A Madefire motion book by Christina McCormack & Liam Sharp
Without going into all the wonderful enhancements (not only frame motion and dramatic juxtapositions, but also musical scoring and sound and flash effects) possible with the Madefire motion books process, it should be emphasized lest one get lost in all the bells and whistles that the actual story narrative of Captain Stone is Missing is stand–alone worthy of feature film treatment (and every other possible iteration). This is the second “Madefire motion book” produced by Wolstonholme and Sharp to receive this highest assessment, the first being Mono. Both titles represent achievements a cut above standard comic book fare. In each, the storytelling is genuinely literary rather than stalely clichéd, even before the addition of “motion book” technology is factored in. Liam Sharp’s masterful artwork alone would be reason enough to celebrate “Stone,” even if nothing “moved.”
The first grand conceit of the “Stone” series is that there is no Marvel nor DC Universe.
Captain Stone is this world’s sole “superhero,” and he is a cartoonishly muscle–bound, classically–costumed force–for–good. He and his “Stone Corps” team debut in the aftermath of real world disasters like the Manila earthquake, distributing medicine and food and providing protection to the devastated population. Stone and his Corps render aid at other natural disasters. Then this hero turns vigilante, bringing international drug lords and other “untouchable” criminals to justice. He is admired by both liberals and conservatives for getting results. He becomes a pop hero with comics, novels, movies and an animated series on TV. But he doesn’t thwart 9/11 or capture Bin Laden. He does capture Hussein as part of his support for the Iraq war. But the absence of WMD makes him look misguided and foolish. The moonlighting CIA agents who make up his Stone Corps leak that his immense wealth is running out. There are rumors of illicit means securing further funding of his operations. His image already tarnished, the bombshell revelation that he is “Flint Clayton,” son of a despised and recently deceased media mogul billionaire, tanks what was left of his popularity. A disastrous appearance, unmasked, on a cable news interview show, effectively “ends” the hero Captain Stone. Reality TV shows, allegations of ‘roid rage and a sex tape mark Stone’s descent from Captain Stone to Fred Flint–Stone. Stone’s secret North Carolina Appalachian mountain HQ blows up. It is not known whether he is dead or alive. Captain Stone is missing. So ends the wild witty preamble that is “Book One.”
The constant interpolation of current pop memes that suffuses the narrative sets up a brilliantly “knowing” rise, fall and redemption tale well–resonating with today’s Internet readership. No comic (non–underground) has ever dared to be quite this hip and political before.
Charlotte “Charlie” Chance (aka “The Pet”) is the other half of the Stone story.
She is the daughter of Lord Charles Chance, delightfully 60s–style millionaire playboy and international Robin Hoodish jewel thief. From age 6 to 12, Charlie accompanies him on heists. Then, during a robbery, the Craven Panther is forced to kill a guard dog about to attack her. She is psychologically traumatized, quitting the “family business,” and becoming a vegetarian and a PETA activist. In her work with PETA she uncovers the plot of a group of meat suppliers to introduce a hormone into the population through their product that will addict them to red meat. The evildoers go to prison. But Charlie is paid back with an ambush injection in the leg. She suspects she has been given the AIDS virus. Instead, the injected bug, courtesy of the meat–men, turns her into a sort of vampire, ravenous for human blood. It gets worse for her. Clayton’s widow calls up to reveal that Charlie and Captain Stone are half–brother and half–sister. Even as cable news helicopters circle the smoking remains of Stone’s mountain HQ, covering the big news story “du jour” on Charlie’s TV screen, she learns that Stone is the “love child” of a one night stand between mogul Clayton’s trophy wife (and now widow) and Charlie’s Craven Panther jewel thief father (retired).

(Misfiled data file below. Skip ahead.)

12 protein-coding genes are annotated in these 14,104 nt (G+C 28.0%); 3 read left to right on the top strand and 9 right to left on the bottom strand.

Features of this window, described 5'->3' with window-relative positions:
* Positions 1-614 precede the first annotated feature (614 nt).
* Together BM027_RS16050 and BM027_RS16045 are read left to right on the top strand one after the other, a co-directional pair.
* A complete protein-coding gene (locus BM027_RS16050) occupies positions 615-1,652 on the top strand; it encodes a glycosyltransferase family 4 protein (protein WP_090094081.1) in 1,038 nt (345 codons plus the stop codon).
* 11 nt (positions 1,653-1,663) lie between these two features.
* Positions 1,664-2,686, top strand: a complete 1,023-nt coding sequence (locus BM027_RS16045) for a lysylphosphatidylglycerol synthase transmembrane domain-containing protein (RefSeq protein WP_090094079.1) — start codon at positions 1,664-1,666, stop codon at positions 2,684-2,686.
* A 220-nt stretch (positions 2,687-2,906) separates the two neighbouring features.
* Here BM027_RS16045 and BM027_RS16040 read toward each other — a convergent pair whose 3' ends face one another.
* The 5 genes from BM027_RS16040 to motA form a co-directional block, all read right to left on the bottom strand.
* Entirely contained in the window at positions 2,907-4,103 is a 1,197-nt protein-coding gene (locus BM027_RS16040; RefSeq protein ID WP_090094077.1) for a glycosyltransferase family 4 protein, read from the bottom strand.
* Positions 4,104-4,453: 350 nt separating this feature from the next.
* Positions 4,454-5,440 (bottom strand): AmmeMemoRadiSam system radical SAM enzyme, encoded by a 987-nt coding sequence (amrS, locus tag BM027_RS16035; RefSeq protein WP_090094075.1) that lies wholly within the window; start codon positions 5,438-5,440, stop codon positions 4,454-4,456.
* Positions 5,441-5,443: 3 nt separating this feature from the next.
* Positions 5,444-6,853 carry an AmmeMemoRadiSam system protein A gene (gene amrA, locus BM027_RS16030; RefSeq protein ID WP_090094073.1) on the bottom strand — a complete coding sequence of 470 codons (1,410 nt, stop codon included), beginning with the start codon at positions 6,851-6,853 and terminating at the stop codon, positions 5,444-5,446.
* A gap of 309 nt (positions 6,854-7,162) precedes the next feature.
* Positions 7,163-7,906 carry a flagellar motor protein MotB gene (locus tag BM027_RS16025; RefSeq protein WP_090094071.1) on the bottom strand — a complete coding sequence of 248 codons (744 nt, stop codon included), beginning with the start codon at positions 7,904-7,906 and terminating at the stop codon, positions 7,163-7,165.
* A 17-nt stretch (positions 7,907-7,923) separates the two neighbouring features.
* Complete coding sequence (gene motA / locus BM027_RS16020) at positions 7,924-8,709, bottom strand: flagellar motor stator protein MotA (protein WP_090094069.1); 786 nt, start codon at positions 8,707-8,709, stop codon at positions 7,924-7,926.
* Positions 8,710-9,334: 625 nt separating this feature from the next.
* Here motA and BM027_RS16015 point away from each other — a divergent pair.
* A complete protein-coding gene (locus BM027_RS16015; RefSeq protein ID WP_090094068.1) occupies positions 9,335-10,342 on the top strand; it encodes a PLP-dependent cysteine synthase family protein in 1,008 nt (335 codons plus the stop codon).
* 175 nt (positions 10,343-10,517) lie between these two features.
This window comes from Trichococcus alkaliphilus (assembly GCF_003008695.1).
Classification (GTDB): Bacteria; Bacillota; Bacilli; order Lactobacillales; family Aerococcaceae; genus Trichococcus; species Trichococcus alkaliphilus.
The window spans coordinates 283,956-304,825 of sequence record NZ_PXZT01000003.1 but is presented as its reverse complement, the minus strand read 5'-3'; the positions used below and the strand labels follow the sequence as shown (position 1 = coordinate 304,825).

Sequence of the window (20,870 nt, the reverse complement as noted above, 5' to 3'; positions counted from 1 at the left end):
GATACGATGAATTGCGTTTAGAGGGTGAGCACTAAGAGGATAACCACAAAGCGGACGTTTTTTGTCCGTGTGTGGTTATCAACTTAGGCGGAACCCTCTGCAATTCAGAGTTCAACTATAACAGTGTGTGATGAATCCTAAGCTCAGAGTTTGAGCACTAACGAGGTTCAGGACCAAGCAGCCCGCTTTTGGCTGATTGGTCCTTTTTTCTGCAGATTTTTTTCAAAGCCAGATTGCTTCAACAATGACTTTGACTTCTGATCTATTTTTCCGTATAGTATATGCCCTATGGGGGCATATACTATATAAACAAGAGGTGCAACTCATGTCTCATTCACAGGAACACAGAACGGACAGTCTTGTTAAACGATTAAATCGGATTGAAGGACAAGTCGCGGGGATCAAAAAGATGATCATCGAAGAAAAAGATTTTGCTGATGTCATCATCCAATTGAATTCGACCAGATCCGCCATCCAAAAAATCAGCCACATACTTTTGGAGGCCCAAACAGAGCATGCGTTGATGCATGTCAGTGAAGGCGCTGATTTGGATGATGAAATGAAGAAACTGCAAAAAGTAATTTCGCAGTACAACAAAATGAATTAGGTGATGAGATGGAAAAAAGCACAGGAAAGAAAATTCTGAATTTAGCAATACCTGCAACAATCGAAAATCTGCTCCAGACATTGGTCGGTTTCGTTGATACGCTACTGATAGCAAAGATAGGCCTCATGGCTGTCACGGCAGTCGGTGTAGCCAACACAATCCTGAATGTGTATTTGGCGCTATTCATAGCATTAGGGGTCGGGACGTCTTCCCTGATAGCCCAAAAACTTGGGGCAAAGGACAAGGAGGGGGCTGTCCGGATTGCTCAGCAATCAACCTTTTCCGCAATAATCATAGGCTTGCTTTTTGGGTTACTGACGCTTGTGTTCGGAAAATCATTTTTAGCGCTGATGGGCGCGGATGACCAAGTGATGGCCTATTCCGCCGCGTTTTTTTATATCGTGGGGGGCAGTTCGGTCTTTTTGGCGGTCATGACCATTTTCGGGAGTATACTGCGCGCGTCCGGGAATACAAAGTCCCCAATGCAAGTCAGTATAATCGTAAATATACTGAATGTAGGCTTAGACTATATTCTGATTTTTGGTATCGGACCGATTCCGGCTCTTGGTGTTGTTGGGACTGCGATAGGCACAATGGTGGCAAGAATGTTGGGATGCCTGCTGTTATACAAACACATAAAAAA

Despite the impediment of her bloodlust addiction, Charlie decides she needs to join the search for her missing half–brother, Captain Stone, regardless of whether he’s dead or alive. So begins “Book Two.”
It’s amazing that a digital comic, presented as a prototype showing off the possibilities of a revolutionary new system like Madefire motion books, and having what one would assume to be profitability as a part of its business plan, would go so far out of its way to have fun with and, to a great extent, subvert the current popular mainstream of superhero characters in comics, on TV and in the movie theaters. But Captain Stone does not offend pop superhero fans’ sensibilities. Instead, the storytelling, being so elevated and engaging above the common bar, makes it representative of the next level of its genre’s future, rather than being perceived as a mocking wrecking–ball. This is quite a feat, given the rabid loyalties of comics fans, especially of the superhero genre.
Captain Stone is indicative of a new creative positive growth in comic storytelling, pushing back against the naysaying trolls harping on a supposed creeping atrophy.
Fan Art Gallery
- Do you prefer a wholly–imagined different world — the better to help you escape in some measure the actual horror of 9/11, etc?
- Do you think certain superhero clichés need to be satirized, so long as the mockery is not too disrespectful of our beloved childhood heroes?